What does change is the amount of each repayment that goes on capital and interest. At the start, most of the repayment goes on interest, but as the capital is paid down, the interest portion of the repayment gets smaller and smaller. But again note that the repayment stays exactly the same. I am saying that a lot because if someone who is running a group to help mortgage holders in arrears does not know it, there may be a lot of people who do not know it.

Anyway, of the first payment of €1,450 about €1,126 goes to pay interest and €324 goes to pay down the capital. By the start of the tenth year, the repayment is still €1,450 but the interest bill has fallen to €953 with €497 now going against the capital. By the 20th year the interest has fallen to €687 and the capital payment is now greater at €763. By the 30th year the interest is €280 and the capital is €1,170. This continues until the very last payment which is €10 interest and €1,440 capital. At all times the payment is €1,450. Here it is graphically.

For each of the 420 months of the mortgage the payment is exactly the same, but every month the interest/capital composition is different with the interest amount always declining and the capital amount always increasing. Interest rate changes may provide occasional resets and lower or higher payments but the principle of falling interest and rising capital amounts then continues.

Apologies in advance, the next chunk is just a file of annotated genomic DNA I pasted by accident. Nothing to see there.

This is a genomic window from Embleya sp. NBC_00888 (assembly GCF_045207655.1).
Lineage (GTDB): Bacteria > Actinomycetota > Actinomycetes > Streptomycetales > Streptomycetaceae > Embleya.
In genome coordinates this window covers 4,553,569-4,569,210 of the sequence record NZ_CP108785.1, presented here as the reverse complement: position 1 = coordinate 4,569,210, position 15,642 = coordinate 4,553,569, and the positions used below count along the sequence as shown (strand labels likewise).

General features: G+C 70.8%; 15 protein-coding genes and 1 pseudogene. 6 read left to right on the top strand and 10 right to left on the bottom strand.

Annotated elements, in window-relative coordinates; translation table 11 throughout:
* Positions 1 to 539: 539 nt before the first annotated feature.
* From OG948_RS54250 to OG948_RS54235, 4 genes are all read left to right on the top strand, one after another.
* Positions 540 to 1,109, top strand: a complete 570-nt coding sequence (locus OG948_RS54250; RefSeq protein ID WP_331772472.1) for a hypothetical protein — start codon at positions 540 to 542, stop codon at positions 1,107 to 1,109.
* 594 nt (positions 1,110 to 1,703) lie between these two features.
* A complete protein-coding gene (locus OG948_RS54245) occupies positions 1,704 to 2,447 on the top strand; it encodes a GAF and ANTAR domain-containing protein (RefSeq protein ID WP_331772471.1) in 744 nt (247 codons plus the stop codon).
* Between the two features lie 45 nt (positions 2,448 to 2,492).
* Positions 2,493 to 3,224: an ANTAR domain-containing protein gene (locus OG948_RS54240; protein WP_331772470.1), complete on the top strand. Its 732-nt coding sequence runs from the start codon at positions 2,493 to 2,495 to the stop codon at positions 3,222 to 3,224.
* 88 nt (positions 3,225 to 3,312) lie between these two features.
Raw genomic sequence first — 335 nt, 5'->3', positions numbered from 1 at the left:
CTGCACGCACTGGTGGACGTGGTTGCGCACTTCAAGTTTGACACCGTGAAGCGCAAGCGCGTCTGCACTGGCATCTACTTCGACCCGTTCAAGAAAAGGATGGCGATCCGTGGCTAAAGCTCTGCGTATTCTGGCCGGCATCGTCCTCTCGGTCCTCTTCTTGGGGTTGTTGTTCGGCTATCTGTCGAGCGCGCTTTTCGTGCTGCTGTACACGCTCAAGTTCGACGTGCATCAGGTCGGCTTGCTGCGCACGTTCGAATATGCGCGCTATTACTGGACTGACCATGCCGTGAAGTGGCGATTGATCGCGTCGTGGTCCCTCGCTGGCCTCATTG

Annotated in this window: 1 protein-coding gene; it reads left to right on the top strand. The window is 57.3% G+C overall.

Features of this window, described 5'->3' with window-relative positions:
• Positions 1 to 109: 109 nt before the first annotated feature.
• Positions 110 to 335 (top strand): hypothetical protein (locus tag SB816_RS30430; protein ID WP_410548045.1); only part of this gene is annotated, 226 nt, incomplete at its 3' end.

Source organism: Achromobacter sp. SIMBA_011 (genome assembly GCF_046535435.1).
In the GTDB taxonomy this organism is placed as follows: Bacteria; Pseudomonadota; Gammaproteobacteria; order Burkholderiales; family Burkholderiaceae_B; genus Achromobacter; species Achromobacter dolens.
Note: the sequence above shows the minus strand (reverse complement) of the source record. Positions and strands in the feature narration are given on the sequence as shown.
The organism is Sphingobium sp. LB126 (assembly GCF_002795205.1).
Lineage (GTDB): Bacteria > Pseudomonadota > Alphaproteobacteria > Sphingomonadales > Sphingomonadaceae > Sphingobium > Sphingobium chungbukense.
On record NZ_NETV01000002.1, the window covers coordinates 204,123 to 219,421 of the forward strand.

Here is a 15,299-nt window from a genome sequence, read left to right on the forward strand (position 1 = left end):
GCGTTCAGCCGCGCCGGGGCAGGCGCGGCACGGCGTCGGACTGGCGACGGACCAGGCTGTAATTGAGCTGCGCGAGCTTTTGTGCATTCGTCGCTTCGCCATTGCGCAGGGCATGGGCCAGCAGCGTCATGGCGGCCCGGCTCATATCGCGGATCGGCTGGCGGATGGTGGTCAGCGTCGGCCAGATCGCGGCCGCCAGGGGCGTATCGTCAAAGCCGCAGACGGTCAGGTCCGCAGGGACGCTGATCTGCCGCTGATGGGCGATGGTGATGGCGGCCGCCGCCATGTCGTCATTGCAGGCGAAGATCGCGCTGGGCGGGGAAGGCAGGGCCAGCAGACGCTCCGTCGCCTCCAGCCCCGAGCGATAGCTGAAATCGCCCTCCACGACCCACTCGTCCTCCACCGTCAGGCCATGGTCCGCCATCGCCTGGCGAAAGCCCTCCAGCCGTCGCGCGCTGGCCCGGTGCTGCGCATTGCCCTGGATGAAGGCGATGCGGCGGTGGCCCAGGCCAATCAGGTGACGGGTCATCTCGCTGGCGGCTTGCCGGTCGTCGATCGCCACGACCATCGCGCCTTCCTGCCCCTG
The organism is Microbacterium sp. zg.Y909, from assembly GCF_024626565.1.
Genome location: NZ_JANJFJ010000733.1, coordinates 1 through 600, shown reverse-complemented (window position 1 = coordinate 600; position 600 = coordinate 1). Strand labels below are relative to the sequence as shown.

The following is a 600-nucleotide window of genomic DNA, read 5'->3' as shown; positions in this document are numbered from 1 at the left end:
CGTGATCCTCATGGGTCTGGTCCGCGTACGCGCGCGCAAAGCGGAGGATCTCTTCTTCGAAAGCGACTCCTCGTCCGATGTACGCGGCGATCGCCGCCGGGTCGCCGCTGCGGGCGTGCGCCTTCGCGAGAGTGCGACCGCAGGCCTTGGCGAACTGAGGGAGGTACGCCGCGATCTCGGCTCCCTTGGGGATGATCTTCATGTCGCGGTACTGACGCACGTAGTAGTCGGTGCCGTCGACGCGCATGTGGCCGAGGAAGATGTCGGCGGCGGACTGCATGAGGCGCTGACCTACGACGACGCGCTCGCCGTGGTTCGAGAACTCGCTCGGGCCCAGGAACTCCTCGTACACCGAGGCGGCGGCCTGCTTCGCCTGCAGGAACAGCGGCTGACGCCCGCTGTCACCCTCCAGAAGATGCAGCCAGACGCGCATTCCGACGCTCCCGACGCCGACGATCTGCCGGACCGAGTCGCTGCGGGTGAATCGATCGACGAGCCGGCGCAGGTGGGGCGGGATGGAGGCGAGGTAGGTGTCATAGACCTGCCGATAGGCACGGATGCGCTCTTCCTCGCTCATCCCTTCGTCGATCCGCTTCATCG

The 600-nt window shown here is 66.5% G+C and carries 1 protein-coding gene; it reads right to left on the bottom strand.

Here are two screenshots which gives the details provided for the example used in the show. You can listen to the description from about 28:40 in the show.

Here is how Pat Kenny (rather than New Beginning) described the proposal using figures based on the current situation of a member of the audience .

“He borrowed €315,000 [..] Currently his full payment is €1,450 but if it was interest only and he did a deal with the bank that would be €917. If some of the interest was deferred, which the banks will do, to 66.66%, that would bring it down to €605.”

“But under the New Beginnings (sic) solution Ken would pay 35% of his monthly net income. That would be €840, which is more than the deferred interest payment. But that would be equivalent of paying a mortgage worth €235,000. Now the payment would then gradually increase by 3% a year over ten years.”

“In the meantime, the balance, that is €80,000. That is placed on the shelf. No payment on that shelf money for ten years at all, and it doesn’t accrue interest.”

“After ten years it comes into play and his repayment would have increased to, a maximum, a maximum ever, of €1,572. And the whole mortgage would be paid off in 31 years which is already the agreed term of the mortgage.”

Now there are three winners in all of this. The lender would stand to lose €225,000 today if he just walked away and handed back the keys. This way it’s all paid except the interest on €80,000 for ten years. He has the satisfaction of paying out his mortgage. And thirdly, the State would not have to house Ken if he had nowhere to go and he becomes a functioning spender in the economy.”

“So it’s win, win, win.”